The Wanderer

As I walked through the wilderness of this world …

John Fletcher’s self-examination

with 5 comments

The Wesleyan preacher and theologian John Fletcher of Madeley drew up a series of questions for self-examination. I found them a helpful stimulus.

  • Did I awake spiritual, and did I keep my mind from wandering?
  • Have I got nearer God this day in times of prayer, or have I given way to a lazy idle spirit?
  • Has my faith been weakened or strengthened this day?
  • Have I this day walked by faith?
  • Have I denied myself in all unkind words and thoughts?
  • Have I made the most of my precious time, as far as I was able to?
  • Have I kept my heart pure?
  • What have I done for God’s people?
  • Have I spent money on myself when I might have used it for the cause of God?
  • Have I governed well my tongue this day?
  • In how many instances have I denied myself?
  • Do my life and conversation adorn the gospel of Jesus Christ?

Written by Jeremy Walker

Monday 24 August 2015 at 08:18

5 Responses

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  1. Practically, do you know how did he go about this? That is, was this something he did every day? Did he record his answers?

    Doug Newell

    Monday 24 August 2015 at 14:33

    • I’m not sure, although I imagine this was, for him, a regular, even daily, practice. It would have been typical with something like this to review the list at the end of each day. Perhaps a good biography (I don’t know one off-hand) would help answer?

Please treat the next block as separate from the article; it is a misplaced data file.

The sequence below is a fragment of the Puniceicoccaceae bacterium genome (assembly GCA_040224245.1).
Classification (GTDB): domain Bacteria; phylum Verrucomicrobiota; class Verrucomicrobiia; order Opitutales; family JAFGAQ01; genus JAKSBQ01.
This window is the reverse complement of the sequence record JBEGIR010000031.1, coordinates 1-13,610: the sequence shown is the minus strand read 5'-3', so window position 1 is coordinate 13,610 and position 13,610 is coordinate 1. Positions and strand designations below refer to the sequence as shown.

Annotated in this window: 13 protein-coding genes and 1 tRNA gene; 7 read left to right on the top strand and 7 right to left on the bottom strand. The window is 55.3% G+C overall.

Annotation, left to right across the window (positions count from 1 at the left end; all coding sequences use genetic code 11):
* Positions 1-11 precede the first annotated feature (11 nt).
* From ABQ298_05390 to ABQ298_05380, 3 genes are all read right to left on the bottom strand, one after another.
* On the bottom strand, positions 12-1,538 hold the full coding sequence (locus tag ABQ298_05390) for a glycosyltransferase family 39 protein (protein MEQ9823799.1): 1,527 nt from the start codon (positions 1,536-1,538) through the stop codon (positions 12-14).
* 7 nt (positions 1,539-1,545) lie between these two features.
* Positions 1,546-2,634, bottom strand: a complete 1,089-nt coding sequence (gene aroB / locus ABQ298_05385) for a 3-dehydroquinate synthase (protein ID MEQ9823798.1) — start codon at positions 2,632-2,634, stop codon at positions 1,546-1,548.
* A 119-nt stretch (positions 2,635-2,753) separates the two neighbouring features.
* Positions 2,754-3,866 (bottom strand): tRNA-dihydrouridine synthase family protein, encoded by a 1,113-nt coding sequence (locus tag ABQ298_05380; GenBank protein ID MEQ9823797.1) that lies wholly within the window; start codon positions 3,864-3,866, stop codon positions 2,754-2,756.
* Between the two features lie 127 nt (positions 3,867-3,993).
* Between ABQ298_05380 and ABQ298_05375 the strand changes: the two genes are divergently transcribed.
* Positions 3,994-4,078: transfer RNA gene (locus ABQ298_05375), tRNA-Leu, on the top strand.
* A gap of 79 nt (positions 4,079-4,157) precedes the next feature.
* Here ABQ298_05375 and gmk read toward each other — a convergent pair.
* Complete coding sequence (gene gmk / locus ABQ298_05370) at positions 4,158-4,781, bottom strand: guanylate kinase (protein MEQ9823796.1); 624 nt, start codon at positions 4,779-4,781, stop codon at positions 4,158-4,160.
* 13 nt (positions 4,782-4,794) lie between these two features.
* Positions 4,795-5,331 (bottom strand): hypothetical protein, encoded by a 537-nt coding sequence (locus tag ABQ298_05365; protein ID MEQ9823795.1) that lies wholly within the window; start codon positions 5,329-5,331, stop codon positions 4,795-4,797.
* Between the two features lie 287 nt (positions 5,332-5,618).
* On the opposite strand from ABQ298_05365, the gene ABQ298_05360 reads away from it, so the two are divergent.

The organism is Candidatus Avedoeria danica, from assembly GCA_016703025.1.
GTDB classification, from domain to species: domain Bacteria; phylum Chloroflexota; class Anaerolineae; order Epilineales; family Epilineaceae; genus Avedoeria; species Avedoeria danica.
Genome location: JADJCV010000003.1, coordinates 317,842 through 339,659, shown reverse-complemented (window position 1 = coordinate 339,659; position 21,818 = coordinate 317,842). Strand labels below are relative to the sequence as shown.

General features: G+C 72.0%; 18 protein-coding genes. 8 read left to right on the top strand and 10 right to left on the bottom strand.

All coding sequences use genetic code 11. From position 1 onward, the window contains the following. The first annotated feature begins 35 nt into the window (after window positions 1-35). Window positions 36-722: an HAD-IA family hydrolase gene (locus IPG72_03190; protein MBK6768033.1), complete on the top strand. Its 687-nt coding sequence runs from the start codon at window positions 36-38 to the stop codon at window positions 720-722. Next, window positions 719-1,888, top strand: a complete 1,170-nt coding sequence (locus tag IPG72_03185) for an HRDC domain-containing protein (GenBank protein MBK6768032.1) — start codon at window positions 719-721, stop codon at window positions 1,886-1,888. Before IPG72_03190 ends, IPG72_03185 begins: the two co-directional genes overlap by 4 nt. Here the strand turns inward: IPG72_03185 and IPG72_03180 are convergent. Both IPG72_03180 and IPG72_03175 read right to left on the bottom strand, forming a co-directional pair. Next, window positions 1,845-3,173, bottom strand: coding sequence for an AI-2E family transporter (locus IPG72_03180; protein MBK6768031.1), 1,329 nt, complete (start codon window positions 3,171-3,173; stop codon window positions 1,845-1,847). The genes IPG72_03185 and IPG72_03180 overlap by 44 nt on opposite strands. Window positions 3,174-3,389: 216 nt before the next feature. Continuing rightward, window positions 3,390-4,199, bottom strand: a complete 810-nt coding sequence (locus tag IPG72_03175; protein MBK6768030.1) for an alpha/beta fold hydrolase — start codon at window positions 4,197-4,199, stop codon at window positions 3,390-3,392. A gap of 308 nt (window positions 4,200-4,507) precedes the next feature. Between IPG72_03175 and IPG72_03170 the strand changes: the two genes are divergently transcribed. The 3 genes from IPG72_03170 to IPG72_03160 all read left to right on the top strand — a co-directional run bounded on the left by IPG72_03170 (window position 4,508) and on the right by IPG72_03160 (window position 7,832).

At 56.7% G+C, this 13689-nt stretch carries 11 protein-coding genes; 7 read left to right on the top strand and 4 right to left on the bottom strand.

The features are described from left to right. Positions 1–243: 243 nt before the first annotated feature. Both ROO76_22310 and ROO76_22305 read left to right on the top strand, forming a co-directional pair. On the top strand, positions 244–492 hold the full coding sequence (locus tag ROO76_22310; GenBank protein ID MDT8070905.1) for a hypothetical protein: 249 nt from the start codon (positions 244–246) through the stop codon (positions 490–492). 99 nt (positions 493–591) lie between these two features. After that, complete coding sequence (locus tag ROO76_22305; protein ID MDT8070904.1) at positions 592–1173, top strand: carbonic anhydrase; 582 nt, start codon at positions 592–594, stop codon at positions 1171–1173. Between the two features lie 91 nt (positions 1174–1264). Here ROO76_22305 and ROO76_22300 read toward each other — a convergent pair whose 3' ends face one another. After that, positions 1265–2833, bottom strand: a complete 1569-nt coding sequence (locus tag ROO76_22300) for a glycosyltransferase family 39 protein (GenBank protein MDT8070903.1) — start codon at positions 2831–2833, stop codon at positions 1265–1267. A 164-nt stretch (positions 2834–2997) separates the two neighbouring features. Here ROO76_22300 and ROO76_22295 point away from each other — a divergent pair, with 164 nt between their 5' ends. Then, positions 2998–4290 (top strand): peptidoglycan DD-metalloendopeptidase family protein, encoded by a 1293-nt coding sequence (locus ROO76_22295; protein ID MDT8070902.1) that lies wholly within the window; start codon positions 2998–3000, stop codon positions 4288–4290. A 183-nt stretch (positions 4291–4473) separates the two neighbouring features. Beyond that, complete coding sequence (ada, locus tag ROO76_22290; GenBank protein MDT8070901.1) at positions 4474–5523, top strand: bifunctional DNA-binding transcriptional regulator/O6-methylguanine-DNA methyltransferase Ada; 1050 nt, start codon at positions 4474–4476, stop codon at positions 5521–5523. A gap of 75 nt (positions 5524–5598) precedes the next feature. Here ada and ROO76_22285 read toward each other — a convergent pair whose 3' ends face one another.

Jeremy Walker

      Monday 24 August 2015 at 15:57

  2. Hard to find a good biography on Fletcher I’m afraid. his name and works deserve to be far more widely known.

    Matthew Jolley

    Thursday 10 September 2015 at 20:54

  3. […] Here is a list of questions to ask to keep us on the right track each day with God. Best done at the end of each day I suggest. […]

    Self-Examination | VENABLING

    Wednesday 23 September 2015 at 13:04

  4. I was looking for these questions because D M Lloyd-Jones mentions this history in his Studies in the Sermon on the Mount. But what led up to this self inquiry? Archibald Alexander, Thoughts on Religious Experience – 1842, mentions a “dream” that he had. This is the account. John Fletcher of Madeley, 1729-1785, relates that he had a dream of the judgment day, the effect of which was a deep and abiding impression of eternal things on his mind. As the scene was vividly painted on his imagination, and the representation of truth was as distinct and coherent as if he had been awake, it may be gratifying to the reader to have the account of it set before him.